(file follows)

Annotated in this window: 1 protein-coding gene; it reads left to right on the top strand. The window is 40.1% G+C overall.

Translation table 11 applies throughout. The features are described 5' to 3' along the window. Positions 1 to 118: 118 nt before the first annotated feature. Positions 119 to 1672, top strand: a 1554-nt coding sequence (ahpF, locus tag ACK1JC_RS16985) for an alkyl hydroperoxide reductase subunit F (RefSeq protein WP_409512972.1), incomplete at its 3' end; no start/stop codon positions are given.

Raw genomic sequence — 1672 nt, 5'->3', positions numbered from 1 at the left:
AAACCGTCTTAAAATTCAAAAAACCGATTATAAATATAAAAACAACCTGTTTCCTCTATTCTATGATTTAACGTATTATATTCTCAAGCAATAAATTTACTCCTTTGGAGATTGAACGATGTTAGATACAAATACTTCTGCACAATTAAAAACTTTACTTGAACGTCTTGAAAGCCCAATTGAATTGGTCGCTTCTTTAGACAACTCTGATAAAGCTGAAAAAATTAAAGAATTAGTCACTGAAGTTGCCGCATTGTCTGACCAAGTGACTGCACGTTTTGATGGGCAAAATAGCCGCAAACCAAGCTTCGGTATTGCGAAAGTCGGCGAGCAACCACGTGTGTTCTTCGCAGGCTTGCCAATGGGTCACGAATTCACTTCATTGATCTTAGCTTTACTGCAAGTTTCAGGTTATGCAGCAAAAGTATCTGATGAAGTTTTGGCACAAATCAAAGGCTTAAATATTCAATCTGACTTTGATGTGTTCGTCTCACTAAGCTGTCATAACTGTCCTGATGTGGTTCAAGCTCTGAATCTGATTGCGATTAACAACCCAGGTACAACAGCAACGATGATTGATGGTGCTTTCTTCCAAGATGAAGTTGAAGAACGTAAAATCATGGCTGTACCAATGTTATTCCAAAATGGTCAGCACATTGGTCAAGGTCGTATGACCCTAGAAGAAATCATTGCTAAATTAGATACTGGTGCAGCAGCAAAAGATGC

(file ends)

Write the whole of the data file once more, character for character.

Annotated in this window: 1 protein-coding gene; it reads left to right on the top strand. The window is 40.1% G+C overall.

Translation table 11 applies throughout. The features are described 5' to 3' along the window. Positions 1 to 118: 118 nt before the first annotated feature. Positions 119 to 1672, top strand: a 1554-nt coding sequence (ahpF, locus tag ACK1JC_RS16985) for an alkyl hydroperoxide reductase subunit F (RefSeq protein WP_409512972.1), incomplete at its 3' end; no start/stop codon positions are given.

Raw genomic sequence — 1672 nt, 5'->3', positions numbered from 1 at the left:
AAACCGTCTTAAAATTCAAAAAACCGATTATAAATATAAAAACAACCTGTTTCCTCTATTCTATGATTTAACGTATTATATTCTCAAGCAATAAATTTACTCCTTTGGAGATTGAACGATGTTAGATACAAATACTTCTGCACAATTAAAAACTTTACTTGAACGTCTTGAAAGCCCAATTGAATTGGTCGCTTCTTTAGACAACTCTGATAAAGCTGAAAAAATTAAAGAATTAGTCACTGAAGTTGCCGCATTGTCTGACCAAGTGACTGCACGTTTTGATGGGCAAAATAGCCGCAAACCAAGCTTCGGTATTGCGAAAGTCGGCGAGCAACCACGTGTGTTCTTCGCAGGCTTGCCAATGGGTCACGAATTCACTTCATTGATCTTAGCTTTACTGCAAGTTTCAGGTTATGCAGCAAAAGTATCTGATGAAGTTTTGGCACAAATCAAAGGCTTAAATATTCAATCTGACTTTGATGTGTTCGTCTCACTAAGCTGTCATAACTGTCCTGATGTGGTTCAAGCTCTGAATCTGATTGCGATTAACAACCCAGGTACAACAGCAACGATGATTGATGGTGCTTTCTTCCAAGATGAAGTTGAAGAACGTAAAATCATGGCTGTACCAATGTTATTCCAAAATGGTCAGCACATTGGTCAAGGTCGTATGACCCTAGAAGAAATCATTGCTAAATTAGATACTGGTGCAGCAGCAAAAGATGC